Conference presentation, “Wheels of Progress: National Park Roads in US Government Films from the 1920s,” Orphan Film Symposium, May 26, 2020
In May 2020, the Orphan Film Symposium, which had been scheduled to take place at the EYE Film Institute in Amsterdam, went online, and became a public conference accessible to an audience around the world. Read more about the conference here. The panels are all now available online, my talk begins at 44:30 in the link below.
Introduction to 1960s films about air pollution for “Darkening Days” panel, Orphan Film Symposium, May 27, 2020
For Orphans 2020, I also participated in a second panel on air pollution films from the 1960s, along with Sarah Eilers (US National Library of Medicine), Oliver Gaycken (University of Maryland), and Angela Saward (Wellcome Collection). Read more about the conference here. The entire panel is accessible at the link below.
Q&A with Jane (Brakhage) Wodening, Los Angeles Filmforum, March 8, 2020
On March 8, 2020, just before the Coronavirus shut down all public events, Los Angeles Filmforum hosted Jane (Brakhage) Wodening for an evening of screenings, discussion, and a Q&A. For this event, which I co-curated with Adam Hyman, we screened classic avant-garde films by Stan Brakhage, Barbara Hammer, and Jonas Mekas in which Jane appears, along with a new film dedicated to Jane by Nathaniel Dorsky. Read more about the event here. Jane’s opening monologue, along with her post-screening discussion and Q&A (which I moderated), were videotaped.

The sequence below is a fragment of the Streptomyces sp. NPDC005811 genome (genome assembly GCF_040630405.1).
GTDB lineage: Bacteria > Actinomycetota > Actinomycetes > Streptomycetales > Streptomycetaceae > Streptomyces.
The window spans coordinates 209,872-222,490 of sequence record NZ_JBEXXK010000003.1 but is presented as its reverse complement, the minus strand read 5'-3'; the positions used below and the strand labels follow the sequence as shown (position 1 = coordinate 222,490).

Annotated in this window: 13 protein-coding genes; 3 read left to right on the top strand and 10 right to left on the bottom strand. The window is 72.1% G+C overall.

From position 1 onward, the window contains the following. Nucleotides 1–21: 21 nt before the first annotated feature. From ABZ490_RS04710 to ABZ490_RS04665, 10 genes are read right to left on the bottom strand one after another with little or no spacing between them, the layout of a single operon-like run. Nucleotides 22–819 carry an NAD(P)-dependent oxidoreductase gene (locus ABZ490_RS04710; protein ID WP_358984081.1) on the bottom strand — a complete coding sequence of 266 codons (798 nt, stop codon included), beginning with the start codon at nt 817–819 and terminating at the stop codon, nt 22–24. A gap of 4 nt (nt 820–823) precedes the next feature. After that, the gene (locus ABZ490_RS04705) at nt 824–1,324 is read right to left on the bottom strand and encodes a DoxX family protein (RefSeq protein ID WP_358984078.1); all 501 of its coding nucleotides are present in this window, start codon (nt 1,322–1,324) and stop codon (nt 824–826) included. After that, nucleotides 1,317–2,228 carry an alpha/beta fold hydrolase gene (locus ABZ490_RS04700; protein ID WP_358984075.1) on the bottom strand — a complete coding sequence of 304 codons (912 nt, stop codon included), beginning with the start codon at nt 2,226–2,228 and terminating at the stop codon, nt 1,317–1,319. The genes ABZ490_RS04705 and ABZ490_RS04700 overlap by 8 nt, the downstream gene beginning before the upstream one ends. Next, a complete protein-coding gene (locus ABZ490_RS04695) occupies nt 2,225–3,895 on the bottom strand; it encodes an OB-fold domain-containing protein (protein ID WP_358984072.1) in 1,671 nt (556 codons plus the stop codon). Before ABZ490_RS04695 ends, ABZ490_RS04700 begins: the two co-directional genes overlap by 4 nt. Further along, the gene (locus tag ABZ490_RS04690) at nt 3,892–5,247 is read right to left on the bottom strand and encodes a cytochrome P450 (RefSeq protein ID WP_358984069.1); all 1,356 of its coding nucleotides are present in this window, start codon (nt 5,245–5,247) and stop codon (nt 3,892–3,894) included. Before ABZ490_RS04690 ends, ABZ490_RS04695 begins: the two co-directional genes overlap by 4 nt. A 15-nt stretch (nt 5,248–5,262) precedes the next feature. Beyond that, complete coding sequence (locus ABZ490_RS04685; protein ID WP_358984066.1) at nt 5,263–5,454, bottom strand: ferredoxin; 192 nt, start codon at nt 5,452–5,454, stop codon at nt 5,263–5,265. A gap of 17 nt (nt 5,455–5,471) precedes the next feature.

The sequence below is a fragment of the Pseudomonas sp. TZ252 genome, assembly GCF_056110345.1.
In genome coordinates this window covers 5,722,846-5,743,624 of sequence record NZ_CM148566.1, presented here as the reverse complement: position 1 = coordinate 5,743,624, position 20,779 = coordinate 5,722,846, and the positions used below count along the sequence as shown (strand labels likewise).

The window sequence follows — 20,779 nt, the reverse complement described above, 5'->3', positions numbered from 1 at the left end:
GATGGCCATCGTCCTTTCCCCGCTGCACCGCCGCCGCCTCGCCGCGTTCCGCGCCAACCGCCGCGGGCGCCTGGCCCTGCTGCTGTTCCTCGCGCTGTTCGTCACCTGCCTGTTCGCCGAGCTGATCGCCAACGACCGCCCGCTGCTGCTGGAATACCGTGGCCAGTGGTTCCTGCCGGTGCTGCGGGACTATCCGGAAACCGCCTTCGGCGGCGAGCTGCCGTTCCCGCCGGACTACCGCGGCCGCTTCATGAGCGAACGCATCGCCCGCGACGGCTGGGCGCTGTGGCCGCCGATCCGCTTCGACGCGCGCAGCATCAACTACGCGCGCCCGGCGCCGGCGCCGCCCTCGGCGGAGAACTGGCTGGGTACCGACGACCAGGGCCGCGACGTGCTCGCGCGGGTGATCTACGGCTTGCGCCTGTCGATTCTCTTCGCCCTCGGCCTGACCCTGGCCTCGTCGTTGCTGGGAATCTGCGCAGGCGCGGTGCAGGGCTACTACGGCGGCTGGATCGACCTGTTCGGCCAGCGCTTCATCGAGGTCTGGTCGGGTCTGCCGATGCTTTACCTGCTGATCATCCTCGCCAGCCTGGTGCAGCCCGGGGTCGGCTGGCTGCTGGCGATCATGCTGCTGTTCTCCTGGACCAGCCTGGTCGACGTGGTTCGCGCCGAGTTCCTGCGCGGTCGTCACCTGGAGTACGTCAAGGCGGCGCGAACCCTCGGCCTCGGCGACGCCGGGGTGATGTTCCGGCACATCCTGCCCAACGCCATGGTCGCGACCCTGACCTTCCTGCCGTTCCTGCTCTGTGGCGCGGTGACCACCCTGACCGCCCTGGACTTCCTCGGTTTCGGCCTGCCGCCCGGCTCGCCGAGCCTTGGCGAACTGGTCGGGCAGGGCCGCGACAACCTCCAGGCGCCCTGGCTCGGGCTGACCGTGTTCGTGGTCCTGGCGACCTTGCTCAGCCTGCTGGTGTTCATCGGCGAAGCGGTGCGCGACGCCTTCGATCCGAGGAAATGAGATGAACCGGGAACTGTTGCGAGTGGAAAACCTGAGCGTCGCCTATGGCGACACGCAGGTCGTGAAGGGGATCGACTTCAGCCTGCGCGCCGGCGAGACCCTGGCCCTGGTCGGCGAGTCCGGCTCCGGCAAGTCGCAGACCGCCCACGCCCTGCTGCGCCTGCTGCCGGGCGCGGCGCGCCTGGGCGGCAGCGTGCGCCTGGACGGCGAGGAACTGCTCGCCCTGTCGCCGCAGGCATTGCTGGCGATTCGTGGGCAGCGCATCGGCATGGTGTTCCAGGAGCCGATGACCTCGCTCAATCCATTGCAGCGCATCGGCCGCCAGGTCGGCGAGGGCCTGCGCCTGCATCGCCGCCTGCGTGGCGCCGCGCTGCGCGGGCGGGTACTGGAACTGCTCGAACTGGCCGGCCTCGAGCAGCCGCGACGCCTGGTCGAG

Online essay on Purge This Land (Lee Anne Schmitt, 2017)
Read my article on the essay film Purge This Land by director Lee Anne Schmitt, written for the online initiative Directed by Women. Schmitt’s urgent, quietly brilliant film is currently available for free here. Running Time: 83 minutes.
Online essay on Toponymy (Jonathan Perel, 2015)
Read my article on the nonfiction film Toponymy by Argentinian director Jonathan Perel, along with an article by Brian R. Jacobson on the same film, written for the website Docalogue. The film is available on demand here. Running Time: 82 minutes.
Newly preserved film Flaming Canyons (Castle Films, 1929) with online essay
Watch the new preservation of the stencil-colored 1929 travelogue Flaming Canyons on the National Film Preservation Foundation website, and read my article about the film. Transfer Note: Copied at 20 frames per second from a 35mm print preserved by the Academy of Motion Picture Arts and Sciences, from source material provided by EYE Filmmuseum. New Music: Stephen Horne. Running Time: 13 minutes.